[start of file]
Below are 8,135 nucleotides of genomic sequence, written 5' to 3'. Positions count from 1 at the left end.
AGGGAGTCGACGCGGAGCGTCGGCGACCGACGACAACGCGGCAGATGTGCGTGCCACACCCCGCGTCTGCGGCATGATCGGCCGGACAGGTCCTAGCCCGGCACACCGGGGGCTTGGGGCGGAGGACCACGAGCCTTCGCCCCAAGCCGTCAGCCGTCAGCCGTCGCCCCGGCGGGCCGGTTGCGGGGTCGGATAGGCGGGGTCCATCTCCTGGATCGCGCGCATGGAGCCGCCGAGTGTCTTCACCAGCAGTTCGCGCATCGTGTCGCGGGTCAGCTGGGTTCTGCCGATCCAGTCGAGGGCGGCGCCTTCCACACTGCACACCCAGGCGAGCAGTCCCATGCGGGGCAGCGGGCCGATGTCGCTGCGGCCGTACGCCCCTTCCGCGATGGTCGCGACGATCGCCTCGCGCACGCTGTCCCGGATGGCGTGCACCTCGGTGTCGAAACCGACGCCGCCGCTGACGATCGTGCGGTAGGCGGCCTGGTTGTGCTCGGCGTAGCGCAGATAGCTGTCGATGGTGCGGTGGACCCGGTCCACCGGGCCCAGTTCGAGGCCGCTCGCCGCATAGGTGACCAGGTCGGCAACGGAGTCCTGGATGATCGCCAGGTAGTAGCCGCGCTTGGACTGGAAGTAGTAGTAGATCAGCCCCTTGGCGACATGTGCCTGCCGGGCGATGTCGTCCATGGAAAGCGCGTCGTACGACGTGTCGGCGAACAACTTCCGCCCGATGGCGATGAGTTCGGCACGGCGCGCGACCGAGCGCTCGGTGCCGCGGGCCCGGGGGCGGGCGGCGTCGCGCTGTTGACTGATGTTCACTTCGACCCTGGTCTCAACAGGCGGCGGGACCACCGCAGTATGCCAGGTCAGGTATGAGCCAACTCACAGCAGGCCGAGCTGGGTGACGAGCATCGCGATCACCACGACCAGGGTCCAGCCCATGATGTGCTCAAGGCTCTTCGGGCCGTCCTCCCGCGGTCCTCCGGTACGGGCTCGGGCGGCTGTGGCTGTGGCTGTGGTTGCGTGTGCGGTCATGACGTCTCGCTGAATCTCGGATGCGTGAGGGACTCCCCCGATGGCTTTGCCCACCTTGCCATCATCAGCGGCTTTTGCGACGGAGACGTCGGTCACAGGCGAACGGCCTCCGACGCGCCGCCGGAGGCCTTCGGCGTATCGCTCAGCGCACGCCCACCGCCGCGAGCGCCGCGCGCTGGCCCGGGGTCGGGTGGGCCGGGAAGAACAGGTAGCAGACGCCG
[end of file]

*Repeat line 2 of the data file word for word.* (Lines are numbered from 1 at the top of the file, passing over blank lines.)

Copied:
AGGGAGTCGACGCGGAGCGTCGGCGACCGACGACAACGCGGCAGATGTGCGTGCCACACCCCGCGTCTGCGGCATGATCGGCCGGACAGGTCCTAGCCCGGCACACCGGGGGCTTGGGGCGGAGGACCACGAGCCTTCGCCCCAAGCCGTCAGCCGTCAGCCGTCGCCCCGGCGGGCCGGTTGCGGGGTCGGATAGGCGGGGTCCATCTCCTGGATCGCGCGCATGGAGCCGCCGAGTGTCTTCACCAGCAGTTCGCGCATCGTGTCGCGGGTCAGCTGGGTTCTGCCGATCCAGTCGAGGGCGGCGCCTTCCACACTGCACACCCAGGCGAGCAGTCCCATGCGGGGCAGCGGGCCGATGTCGCTGCGGCCGTACGCCCCTTCCGCGATGGTCGCGACGATCGCCTCGCGCACGCTGTCCCGGATGGCGTGCACCTCGGTGTCGAAACCGACGCCGCCGCTGACGATCGTGCGGTAGGCGGCCTGGTTGTGCTCGGCGTAGCGCAGATAGCTGTCGATGGTGCGGTGGACCCGGTCCACCGGGCCCAGTTCGAGGCCGCTCGCCGCATAGGTGACCAGGTCGGCAACGGAGTCCTGGATGATCGCCAGGTAGTAGCCGCGCTTGGACTGGAAGTAGTAGTAGATCAGCCCCTTGGCGACATGTGCCTGCCGGGCGATGTCGTCCATGGAAAGCGCGTCGTACGACGTGTCGGCGAACAACTTCCGCCCGATGGCGATGAGTTCGGCACGGCGCGCGACCGAGCGCTCGGTGCCGCGGGCCCGGGGGCGGGCGGCGTCGCGCTGTTGACTGATGTTCACTTCGACCCTGGTCTCAACAGGCGGCGGGACCACCGCAGTATGCCAGGTCAGGTATGAGCCAACTCACAGCAGGCCGAGCTGGGTGACGAGCATCGCGATCACCACGACCAGGGTCCAGCCCATGATGTGCTCAAGGCTCTTCGGGCCGTCCTCCCGCGGTCCTCCGGTACGGGCTCGGGCGGCTGTGGCTGTGGCTGTGGTTGCGTGTGCGGTCATGACGTCTCGCTGAATCTCGGATGCGTGAGGGACTCCCCCGATGGCTTTGCCCACCTTGCCATCATCAGCGGCTTTTGCGACGGAGACGTCGGTCACAGGCGAACGGCCTCCGACGCGCCGCCGGAGGCCTTCGGCGTATCGCTCAGCGCACGCCCACCGCCGCGAGCGCCGCGCGCTGGCCCGGGGTCGGGTGGGCCGGGAAGAACAGGTAGCAGACGCCG